With no signs that the country’s health authorities are making efforts to revive the cruise industry, impoverished cruise lines are deciding to dock their ships in foreign ports in order to inject revenue back into the country. It’s not ideal and it won’t be as profitable as sailing from the American coast, but as the old saying goes, every port in a storm.

Last Friday, two shipping companies announced plans to base ships outside their usual home ports in Florida.

Ships at anchor in Nassau, Bahamas

Nassau Royal Caribbean Adventure

Royal Caribbean International announced Friday that it will resume sailing to the Americas in June, with Nassau, Bahamas, as its home port. All crew members and adult passengers must be able to present proof of vaccination, and persons under 18 years of age must present a negative PCR test result.

The Adventure of the Seas, with 3807 passengers, is the ship chosen for the program. It will offer seven-day trips, with several sailings including two consecutive days on a private island from Perfect Day line to CocoCay. Other stops include Grand Bahama Island and Cozumel, Mexico.

Celebrity to base ship in St. Maarten

(Photo courtesy of Celebrity Cruises)

Also on Friday, Celebrity Cruises announced that the 2,138-passenger Celebrity Millennium will leave St. John’s Harbor. St. Maarten in June. The oldest ship in Celebrity’s current fleet, the Millennium, recently underwent a multi-million dollar upgrade and refit.

All adult guests and crew members must be vaccinated. Children under 18 years of age should be able to present a negative PCR test result within 72 hours prior to implantation.

Autumn and winter in Barbados

Barbados Beach (Photo courtesy of Royal Caribbean)

Previously, Royal Caribbean announced that its ship Magnificence of the Seas would call at a new port in Bridgetown, Barbados. Three different seven- and 14-night itineraries will offer a unique set of ports of call, including three new to the cruise line: Tobago, Trinidad and St. Lucia Vincent. Although Royal Caribbean has announced that all crew members must be vaccinated, no decision has yet been made regarding passengers on these voyages.

All-Bahamas Travel Crystal

A week ago, luxury cruise line Crystal Cruises announced that it would be in Nassau and Bimini in the Bahamas this summer and fall, offering a seven-day Bahamas itinerary aboard the 1,064-passenger Crystal Serenity. For health and safety reasons, the number of passengers on these routes is limited to 900. All guests, regardless of age, must be fully vaccinated.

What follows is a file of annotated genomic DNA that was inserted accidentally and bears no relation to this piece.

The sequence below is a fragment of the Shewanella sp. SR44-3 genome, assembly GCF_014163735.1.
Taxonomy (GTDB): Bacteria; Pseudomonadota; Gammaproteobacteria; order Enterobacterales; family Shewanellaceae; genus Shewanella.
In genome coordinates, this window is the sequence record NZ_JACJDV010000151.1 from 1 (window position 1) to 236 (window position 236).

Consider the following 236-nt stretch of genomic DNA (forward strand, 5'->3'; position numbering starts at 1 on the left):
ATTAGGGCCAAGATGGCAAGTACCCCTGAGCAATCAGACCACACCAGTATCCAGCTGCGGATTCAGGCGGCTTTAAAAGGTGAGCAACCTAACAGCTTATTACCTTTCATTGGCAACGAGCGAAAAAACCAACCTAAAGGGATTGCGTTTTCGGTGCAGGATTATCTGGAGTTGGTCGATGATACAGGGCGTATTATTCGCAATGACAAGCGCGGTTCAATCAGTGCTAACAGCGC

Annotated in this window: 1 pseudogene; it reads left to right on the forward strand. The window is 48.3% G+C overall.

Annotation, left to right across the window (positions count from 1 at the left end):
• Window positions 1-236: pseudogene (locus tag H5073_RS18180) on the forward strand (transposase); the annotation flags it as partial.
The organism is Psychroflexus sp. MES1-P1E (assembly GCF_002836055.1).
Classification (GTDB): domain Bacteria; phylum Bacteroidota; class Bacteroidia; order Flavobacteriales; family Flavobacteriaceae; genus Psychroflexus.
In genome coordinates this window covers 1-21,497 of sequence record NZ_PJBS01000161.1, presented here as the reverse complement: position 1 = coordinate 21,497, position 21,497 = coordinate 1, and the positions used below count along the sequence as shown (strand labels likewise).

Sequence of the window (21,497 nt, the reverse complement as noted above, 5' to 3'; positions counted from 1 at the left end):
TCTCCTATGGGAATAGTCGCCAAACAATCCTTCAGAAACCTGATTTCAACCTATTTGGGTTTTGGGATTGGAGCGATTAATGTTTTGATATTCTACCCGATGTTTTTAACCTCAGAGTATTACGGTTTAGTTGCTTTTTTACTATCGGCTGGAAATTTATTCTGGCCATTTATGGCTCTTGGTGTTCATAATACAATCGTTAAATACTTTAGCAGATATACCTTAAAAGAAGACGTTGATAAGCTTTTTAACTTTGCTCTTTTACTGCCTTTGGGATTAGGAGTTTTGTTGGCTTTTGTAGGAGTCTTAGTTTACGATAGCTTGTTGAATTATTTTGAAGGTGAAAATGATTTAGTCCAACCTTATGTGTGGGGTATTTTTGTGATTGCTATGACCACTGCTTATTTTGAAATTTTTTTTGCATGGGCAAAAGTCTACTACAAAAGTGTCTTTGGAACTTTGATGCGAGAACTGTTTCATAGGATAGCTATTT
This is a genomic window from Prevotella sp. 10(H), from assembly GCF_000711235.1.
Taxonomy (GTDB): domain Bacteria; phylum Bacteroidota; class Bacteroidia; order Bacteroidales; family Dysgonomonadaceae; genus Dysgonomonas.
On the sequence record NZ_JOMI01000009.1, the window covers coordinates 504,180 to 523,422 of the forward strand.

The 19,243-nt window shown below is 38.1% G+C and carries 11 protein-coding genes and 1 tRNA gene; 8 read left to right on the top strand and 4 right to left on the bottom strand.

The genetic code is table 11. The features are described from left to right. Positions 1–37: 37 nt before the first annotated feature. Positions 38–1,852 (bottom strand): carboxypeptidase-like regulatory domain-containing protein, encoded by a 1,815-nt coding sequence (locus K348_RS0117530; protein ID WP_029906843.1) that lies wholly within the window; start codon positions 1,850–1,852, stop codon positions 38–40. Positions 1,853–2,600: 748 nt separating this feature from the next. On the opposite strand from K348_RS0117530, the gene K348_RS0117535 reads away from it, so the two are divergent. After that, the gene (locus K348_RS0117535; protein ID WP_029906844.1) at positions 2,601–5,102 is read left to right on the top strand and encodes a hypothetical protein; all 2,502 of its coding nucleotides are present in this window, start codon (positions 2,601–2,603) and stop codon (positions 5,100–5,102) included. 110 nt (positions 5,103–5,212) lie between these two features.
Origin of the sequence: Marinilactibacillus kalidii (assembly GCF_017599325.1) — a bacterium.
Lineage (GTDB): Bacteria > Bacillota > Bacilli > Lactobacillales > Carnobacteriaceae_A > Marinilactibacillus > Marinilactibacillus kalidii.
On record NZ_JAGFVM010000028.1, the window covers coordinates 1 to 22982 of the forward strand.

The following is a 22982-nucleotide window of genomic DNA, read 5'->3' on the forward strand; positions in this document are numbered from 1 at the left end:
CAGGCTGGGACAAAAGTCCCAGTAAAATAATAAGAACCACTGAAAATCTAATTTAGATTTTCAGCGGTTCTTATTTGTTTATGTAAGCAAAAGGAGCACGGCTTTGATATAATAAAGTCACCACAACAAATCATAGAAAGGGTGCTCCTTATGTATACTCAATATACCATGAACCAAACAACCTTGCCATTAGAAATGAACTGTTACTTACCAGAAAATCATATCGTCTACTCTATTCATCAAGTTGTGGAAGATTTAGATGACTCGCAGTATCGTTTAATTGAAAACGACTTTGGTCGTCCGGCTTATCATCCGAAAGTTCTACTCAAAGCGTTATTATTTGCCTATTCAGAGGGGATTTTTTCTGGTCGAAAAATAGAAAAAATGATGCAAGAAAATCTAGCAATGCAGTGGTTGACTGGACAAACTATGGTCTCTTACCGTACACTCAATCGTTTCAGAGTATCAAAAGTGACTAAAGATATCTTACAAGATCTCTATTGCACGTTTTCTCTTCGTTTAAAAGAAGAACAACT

Crystal Calm (Photo courtesy of Crystal Cruise)

All this news comes at a time when the cruise industry in the US is still waiting for guidelines from the US Centers for Disease Control and Prevention. The Health Authority issued a conditional travel ban on 30. October 2020, but has yet to advise on the next steps for resumption of navigation, including trial runs and recertification of the vessel.

The cruise lines are apparently tired of waiting for the CDC to decide their fate, while they collectively continue to spend about $1 billion a month to keep their fleets ready for shipping.

Sailing from offshore ports – a logistical challenge

Sailing from offshore ports is not ideal for cruise lines. A large percentage of cruise passengers who go to Florida go to the port of origin, and it’s unclear how many of them will want to take a cruise.

In addition, Florida ports such as Port Miami, Port Canaveral and Port Everglades are specifically designed for ship arrivals and have large terminals that can handle thousands of passengers per hour. There is also a large and well-established industry involved in ship supply, waste disposal and fuel supply.

Smaller ports such as Nassau, Bridgetown and St. John’s are also important. The islands of St. Maarten have experience hosting millions of cruise tourists each year, but lack the extensive infrastructure to be ideal homeports.

While vaccination efforts in the U.S. are progressing rapidly, the process of rediscovery in the industry appears to have stalled. Cruise lines say they are in constant contact with CDC officials, but months pass with no clear indication of how to proceed. It seems they have now decided that any trip is better than none.

frequently asked questions

Will US cruises resume in 2020?

For now, the cruise line plans to begin North American cruises on the 27th. June 2020. Update 1: Cruise Line has released a new update, which we’ve detailed here. Eight cruise ships will return to sea in August, and the majority of the fleet will sail until September 2020.

Can cruise lines change the itinerary?


Will cruises be cancelled in 2021?

Cruise lines continue to cancel sailings through 2021. (Updated at 12 p.m. ET) — Faced with rising levels of COVID-19 infection around the world and unclear guidelines from the U.S. Centers for Disease Control and Prevention, cruise ships have begun halting their sailings well into the first half of 2021.

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